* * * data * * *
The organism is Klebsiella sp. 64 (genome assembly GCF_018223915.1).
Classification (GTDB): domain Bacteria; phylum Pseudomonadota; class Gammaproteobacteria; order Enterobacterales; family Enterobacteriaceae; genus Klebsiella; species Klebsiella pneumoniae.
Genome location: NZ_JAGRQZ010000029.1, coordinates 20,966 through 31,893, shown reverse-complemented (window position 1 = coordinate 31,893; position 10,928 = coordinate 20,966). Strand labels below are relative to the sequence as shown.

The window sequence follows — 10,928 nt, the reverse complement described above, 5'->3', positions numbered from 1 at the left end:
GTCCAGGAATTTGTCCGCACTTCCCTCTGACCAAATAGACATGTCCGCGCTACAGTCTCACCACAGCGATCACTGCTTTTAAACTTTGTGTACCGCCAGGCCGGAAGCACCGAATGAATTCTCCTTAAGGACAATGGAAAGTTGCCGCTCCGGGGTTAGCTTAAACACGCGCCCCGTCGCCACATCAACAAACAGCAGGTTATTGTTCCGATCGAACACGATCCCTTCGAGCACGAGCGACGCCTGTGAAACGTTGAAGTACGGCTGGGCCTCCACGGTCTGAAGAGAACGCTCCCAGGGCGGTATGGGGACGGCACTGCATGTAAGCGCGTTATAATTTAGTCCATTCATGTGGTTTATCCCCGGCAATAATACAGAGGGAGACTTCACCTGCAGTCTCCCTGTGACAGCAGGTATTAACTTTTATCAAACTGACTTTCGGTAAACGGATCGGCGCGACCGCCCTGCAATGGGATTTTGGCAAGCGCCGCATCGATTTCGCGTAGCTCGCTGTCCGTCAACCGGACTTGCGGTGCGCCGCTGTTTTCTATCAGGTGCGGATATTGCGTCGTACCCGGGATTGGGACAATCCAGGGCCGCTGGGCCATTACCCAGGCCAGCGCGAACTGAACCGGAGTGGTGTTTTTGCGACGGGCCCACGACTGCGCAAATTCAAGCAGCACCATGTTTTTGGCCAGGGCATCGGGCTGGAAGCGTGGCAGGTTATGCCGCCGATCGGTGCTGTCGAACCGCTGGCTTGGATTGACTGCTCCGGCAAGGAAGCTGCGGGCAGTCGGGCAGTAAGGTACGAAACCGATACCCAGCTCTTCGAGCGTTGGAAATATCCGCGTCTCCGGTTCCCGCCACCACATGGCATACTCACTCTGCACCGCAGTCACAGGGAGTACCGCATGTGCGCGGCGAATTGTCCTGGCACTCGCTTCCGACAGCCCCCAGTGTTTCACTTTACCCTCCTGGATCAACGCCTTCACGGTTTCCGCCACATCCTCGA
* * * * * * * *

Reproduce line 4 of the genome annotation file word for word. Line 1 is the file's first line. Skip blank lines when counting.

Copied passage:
The window sequence follows — 10,928 nt, the reverse complement described above, 5'->3', positions numbered from 1 at the left end: